<p>1. Some market research houses and industry associations continue to pump up the IC market. That in itself raises red flags.</p>

Here's some links to digital photography sites that have been posting stories about the problem:

Pseudo market

Like NAND flash, prices for pseudo-SRAM (PSRAM) devices have also fallen off a cliff in recent times, according to sources.

RMC060384.5K1%N_Datasheet PDF

NAND vendors are waiting for prices to rebound in 2H. I’m not so sure the prices will come back. There’s too many players chasing after the NAND market. The party is over.

Bad timing

Based on its financial results, Micron appears to be in the wrong markets at the wrong time. The company would have lost money if it had not garnered a one-time payment from Intel for NAND designs. And in recent times, Micron has shifted its fab capacity towards NAND and PSRAM &#151 both of which have fallen off a cliff. The company has also moved away from DRAM, which is seeing a revival.

RMC060384.5K1%N_Datasheet PDF

Texas spin control

Rival Samsung deserves an award for spin control. Samsung reported what I would consider horrible results for Q1. But in a planned and well orchestrated PR stunt on the same day, the company announced a 300-mm fab in Austin, Texas.

RMC060384.5K1%N_Datasheet PDF

What got more attention? But here’s what fearless Dylan McGrath of EET.com reported: Austin officials have said in published reports that the facility could eventually cost Samsung $3.5 billion to $4 billion, which would be consistent with the cost of equipping a 300-mm facility. However, the Samsung spokesperson said that as of now, the company has only committed to spending the $220 million. The spokesperson said plans call for the facility to be fully equipped with 300-mm equipment, but that Samsung is not providing details about the size or eventual manufacturing output capability of the fab.”

So in other words, don’t look for Samsung to equip the 300-mm fab in Texas anytime soon. The company still has a ton of memory and logic fab capacity in Korea.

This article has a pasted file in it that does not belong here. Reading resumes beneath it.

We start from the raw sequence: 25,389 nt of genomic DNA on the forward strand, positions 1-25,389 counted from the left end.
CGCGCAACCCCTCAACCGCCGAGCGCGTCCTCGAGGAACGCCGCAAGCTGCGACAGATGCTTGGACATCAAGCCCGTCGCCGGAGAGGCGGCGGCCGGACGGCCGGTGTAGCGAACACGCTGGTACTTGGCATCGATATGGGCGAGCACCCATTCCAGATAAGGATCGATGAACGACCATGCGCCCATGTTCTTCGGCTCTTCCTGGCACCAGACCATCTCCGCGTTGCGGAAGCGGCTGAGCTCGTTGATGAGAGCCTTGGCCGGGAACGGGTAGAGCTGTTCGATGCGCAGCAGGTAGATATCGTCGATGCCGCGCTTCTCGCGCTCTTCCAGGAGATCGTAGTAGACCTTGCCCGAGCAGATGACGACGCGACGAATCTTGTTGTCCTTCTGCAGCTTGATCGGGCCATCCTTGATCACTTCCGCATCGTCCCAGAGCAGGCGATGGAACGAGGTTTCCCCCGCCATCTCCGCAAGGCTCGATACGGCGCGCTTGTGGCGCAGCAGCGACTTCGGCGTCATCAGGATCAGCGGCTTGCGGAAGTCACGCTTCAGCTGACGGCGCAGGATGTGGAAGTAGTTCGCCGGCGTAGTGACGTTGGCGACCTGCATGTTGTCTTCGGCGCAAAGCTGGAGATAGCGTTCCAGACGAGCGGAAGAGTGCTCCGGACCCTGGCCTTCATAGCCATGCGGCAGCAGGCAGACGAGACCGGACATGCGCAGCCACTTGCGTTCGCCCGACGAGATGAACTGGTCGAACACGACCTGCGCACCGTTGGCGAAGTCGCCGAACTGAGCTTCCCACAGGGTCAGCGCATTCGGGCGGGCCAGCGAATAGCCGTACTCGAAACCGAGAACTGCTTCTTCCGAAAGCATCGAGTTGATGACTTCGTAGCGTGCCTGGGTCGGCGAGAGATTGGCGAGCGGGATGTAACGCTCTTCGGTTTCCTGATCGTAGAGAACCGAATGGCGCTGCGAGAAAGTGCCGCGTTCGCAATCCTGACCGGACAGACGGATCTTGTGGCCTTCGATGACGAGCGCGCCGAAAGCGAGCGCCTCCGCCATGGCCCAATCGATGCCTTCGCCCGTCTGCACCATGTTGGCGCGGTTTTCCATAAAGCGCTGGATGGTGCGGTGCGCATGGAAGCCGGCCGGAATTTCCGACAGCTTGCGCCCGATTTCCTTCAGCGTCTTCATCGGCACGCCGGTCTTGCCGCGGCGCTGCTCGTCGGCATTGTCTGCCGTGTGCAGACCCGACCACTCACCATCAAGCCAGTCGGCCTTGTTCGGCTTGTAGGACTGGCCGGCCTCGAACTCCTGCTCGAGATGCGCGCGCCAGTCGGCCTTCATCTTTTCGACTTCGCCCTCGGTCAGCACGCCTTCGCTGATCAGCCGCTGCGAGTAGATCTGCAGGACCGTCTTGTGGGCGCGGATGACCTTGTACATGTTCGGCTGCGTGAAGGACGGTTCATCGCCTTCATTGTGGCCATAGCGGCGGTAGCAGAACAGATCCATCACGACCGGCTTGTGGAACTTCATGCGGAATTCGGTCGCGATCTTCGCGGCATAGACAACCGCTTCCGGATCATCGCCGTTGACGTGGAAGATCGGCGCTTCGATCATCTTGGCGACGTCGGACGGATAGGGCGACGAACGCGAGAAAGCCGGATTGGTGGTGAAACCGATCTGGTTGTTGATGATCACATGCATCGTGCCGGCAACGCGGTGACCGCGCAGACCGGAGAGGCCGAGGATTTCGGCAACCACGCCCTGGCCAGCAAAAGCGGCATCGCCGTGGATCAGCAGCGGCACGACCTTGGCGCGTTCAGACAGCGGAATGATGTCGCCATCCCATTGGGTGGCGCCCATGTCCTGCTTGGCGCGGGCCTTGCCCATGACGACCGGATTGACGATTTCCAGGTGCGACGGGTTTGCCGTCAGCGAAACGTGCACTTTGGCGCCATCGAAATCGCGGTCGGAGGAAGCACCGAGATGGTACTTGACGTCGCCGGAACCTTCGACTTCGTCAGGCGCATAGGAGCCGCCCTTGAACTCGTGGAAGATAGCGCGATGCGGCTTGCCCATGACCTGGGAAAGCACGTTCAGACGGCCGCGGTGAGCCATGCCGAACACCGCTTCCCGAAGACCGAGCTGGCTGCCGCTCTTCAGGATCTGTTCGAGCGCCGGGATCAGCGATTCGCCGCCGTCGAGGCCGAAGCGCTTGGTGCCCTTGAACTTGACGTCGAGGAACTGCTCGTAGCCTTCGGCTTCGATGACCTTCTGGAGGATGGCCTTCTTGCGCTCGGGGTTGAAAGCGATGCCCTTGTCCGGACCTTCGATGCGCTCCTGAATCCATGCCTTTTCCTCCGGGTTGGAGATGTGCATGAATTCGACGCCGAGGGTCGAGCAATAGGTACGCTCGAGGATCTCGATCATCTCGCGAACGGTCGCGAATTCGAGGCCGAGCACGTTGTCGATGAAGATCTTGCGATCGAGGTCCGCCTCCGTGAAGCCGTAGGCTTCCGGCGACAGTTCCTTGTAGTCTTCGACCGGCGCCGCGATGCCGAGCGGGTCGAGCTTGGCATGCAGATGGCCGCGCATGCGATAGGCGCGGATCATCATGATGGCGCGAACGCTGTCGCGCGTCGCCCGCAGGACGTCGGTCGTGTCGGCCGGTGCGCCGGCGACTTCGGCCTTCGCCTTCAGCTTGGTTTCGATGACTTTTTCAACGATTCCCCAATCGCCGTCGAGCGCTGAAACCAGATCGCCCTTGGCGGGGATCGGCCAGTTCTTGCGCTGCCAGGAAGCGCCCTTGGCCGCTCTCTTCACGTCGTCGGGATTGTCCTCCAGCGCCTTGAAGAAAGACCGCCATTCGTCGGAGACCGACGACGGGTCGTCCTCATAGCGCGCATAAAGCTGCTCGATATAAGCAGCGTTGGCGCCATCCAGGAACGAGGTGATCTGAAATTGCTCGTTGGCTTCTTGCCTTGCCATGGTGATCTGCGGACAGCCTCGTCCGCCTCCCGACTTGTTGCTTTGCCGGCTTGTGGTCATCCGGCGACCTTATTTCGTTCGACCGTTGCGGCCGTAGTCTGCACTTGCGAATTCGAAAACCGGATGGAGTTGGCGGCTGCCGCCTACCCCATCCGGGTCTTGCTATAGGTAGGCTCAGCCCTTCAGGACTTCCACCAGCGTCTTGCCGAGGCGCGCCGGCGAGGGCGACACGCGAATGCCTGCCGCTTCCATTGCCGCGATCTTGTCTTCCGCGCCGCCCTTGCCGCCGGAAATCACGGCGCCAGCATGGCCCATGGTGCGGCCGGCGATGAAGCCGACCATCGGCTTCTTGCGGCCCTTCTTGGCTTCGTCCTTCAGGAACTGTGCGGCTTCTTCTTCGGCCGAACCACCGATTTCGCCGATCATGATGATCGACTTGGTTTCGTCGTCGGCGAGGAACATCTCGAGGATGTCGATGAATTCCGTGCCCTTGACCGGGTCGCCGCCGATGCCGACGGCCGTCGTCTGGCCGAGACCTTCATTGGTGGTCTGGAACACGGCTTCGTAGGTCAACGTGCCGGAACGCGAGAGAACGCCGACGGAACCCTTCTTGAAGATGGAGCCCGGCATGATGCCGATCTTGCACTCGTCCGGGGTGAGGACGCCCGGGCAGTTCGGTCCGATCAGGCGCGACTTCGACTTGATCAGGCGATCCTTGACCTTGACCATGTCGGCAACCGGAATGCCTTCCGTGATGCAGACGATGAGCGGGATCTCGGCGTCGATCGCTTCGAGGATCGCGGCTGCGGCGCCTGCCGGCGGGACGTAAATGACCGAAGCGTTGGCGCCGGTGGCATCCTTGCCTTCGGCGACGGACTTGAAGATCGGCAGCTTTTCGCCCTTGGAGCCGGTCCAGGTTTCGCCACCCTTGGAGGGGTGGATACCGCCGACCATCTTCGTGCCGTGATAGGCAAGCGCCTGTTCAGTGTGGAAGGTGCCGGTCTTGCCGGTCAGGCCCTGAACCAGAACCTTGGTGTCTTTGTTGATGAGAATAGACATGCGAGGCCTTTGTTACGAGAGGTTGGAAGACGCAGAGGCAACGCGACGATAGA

Skrivet med fakta och illustrationer hämtade från rapporten ”thinfilm-info-mem0.pdf”, utgiven av thinfilm Newco Ab

SAN JOSE, Calif. — Programmable logic supplier Altera Corp. said Monday (May 8) it has established a special committee of independent directors to review the company's stock option practices from 1996 to 2000.

The move follows an internal review by Altera's management of stock option practices and related accounting.” The disclosure casts a new and bigger shadow over the lack of corporate governance and questionable business practices in the industry.

In a statement issued Monday, Altera said the special committee would be assisted by independent legal counsel and outside accounting experts. Altera said it initiated the review following recent media reports about stock option practices at other companies. Semiconductor suppliers Vitesse Semiconductor Corp. and Power Integrations Inc. have recently undergone management shakeups related to internal investigations of stock options granting practices. Chip-equipment vendor Brooks Automation Inc. is also reviewing its past stock option grants.

Although the impact to the company's historical financial statements is not yet known, the company does not expect the review to result in material changes to its historical revenues or non-option related operating expenses,” the statement said.


The losses include a charge of $18.6 million for early debt retirement, restructuring charges of $2.4 million, and $7.2 million to settle a lawsuit related to the acquisition of New Focus.

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